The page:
|Release: Business groups urge Cuomo, legislators to use care in setting new regulations for gig economy workers.|
FOR IMMEDIATE RELEASE: January 30, 2020
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Diverse Group Of Chambers & Business Groups Urge Lawmakers To Act Responsibly On Flexible Work Regulation
Buffalo Niagara Partnership, Business Council of NYS, Centerstate CEO & Chambers of Commerce Across Upstate New York Send Letter To Legislative Leaders Stressing Potential “Unintended Consequences” of Overly Broad Legislation
Buffalo, NY – Today, the Buffalo Niagara Partnership joined with the Business Council of NYS, Unshackle Upstate and a diverse group of Upstate New York chambers of commerce and business advocates to sign a letter addressed to Majority Leader Andrea Stewart-Cousins and Assembly Speaker Carl Heastie, urging the Legislature to consider the devastating economic impacts and unintended consequences of overly broad legislation that seeks to reclassify flexible workers.
In the letter, they write, “But by trying to force a new and innovative industry to fit into a decades old employment model will only serve to hurt those who rely on it the most, and will harm small cities and rural areas upstate that have benefited from these new opportunities over the past several years. As you consider legislation, I urge you to think about a new solution that allows these workers to maintain their independence and ability to work on a flexible schedule while also ensuring that they are afforded basic protections.”
The full text of the letter is below:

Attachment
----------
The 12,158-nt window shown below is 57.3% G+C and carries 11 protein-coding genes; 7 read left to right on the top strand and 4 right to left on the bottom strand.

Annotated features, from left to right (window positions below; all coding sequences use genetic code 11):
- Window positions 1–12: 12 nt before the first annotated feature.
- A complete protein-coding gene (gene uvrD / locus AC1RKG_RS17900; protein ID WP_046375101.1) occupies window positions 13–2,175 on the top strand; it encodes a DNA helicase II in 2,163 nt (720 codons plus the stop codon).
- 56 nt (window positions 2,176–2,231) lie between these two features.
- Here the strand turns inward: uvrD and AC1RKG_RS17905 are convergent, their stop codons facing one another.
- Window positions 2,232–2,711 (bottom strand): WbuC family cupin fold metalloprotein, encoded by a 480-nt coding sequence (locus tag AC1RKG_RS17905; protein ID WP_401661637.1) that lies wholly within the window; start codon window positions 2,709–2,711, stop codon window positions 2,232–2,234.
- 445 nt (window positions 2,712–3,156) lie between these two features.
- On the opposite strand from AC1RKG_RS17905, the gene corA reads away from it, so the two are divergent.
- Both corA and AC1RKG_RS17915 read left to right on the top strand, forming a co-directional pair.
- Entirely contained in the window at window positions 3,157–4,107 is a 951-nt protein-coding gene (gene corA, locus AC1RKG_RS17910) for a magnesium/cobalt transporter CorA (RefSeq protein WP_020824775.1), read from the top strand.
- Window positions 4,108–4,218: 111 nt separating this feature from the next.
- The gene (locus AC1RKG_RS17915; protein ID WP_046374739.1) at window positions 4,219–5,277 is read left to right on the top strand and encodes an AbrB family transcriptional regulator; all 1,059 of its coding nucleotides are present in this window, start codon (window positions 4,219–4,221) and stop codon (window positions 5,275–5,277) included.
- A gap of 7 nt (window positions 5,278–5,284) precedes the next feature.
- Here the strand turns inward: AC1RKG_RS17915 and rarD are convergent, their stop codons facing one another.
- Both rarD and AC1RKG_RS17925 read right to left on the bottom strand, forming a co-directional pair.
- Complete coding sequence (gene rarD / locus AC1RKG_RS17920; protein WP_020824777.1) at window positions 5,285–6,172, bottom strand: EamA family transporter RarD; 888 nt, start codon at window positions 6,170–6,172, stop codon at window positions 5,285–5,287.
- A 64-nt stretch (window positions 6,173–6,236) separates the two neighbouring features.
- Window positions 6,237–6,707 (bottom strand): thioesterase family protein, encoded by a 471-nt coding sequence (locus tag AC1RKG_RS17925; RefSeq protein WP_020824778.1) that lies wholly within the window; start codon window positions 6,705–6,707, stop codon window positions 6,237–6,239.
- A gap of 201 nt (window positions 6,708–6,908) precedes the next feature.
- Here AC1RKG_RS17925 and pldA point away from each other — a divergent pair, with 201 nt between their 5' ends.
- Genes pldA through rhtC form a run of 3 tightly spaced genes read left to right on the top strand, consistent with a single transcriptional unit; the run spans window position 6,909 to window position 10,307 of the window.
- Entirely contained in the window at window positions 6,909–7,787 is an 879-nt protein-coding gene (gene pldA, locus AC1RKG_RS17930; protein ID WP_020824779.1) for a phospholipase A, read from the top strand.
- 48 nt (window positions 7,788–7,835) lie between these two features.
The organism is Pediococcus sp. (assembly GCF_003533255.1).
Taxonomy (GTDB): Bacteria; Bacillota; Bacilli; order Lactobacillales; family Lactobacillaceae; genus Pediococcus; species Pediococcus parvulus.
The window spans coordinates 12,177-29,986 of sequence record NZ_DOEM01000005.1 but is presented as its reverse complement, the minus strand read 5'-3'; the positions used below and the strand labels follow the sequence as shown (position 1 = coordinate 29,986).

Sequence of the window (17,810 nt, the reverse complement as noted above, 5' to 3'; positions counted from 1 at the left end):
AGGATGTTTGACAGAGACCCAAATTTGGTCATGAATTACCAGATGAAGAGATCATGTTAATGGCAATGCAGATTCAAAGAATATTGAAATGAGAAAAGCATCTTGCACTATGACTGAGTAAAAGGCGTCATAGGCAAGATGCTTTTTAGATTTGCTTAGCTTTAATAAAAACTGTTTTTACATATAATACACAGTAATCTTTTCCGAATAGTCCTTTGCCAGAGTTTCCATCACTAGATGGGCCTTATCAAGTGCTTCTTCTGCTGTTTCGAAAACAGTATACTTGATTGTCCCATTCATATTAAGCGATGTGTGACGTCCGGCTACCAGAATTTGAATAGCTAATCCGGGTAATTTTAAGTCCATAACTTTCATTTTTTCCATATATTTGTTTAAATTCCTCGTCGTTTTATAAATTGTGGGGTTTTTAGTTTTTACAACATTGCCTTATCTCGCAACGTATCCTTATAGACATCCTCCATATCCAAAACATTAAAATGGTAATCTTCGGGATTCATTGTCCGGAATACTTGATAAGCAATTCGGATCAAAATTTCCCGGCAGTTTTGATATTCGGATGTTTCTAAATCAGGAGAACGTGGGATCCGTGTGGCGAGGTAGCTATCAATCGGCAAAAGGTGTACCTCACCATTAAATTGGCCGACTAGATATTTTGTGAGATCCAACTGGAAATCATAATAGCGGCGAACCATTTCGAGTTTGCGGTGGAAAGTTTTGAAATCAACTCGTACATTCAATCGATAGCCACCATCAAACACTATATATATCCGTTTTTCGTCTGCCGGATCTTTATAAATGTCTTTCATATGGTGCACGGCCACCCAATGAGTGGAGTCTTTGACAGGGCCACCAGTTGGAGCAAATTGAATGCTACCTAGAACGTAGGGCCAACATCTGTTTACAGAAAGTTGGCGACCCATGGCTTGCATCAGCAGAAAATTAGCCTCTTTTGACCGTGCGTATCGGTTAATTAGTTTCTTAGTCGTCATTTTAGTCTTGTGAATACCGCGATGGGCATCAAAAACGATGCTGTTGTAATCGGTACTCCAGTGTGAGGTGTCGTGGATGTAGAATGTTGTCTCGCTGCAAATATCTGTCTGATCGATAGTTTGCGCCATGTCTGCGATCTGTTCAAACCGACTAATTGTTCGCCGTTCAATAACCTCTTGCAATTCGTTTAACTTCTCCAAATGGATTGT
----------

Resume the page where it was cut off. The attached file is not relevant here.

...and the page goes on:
Hon. Andrea Stewart-Cousins
Temporary President and Majority Leader
Hon. Carl Heastie
Speaker of the Assembly
Dear Leader Stewart-Cousins and Speaker Heastie:
Over the past several months, the gig economy has become an important topic of conversation and debate, and we have seen every indication that leadership in the State plans to take action and create new regulations for the industry in this legislative session. Over the next several weeks and months and as conversations progress, we urge you to consider the regions and communities we represent and the unintended consequences that could occur if there are major changes to how the gig economy operates in New York.
New York State is diverse. New York City is booming with economic productivity, while Upstate cities are working to successfully revitalize their economies and rural regions have been struggling for decades with population decline and a lack of economic opportunity. However, over the past several years, as the gig economy has grown and expanded, it has brought a boon of positive economic impact to our communities. Through innovations in food delivery, thousands of restaurants and eateries have been able to increase their revenue and growth and reach a larger pool of customers. When rideshare expansion reached upstate New York in the summer of 2017, transportation was no longer a barrier for millions of people to move around affordable and efficiently. These are but two examples of how the gig economy is improving the lives of New Yorkers. And, of course, this is in addition to earning opportunities the gig economy has created for tens of thousands of people who choose to participate through one of the dozens of apps and opportunities that allow them to work flexibly and independently.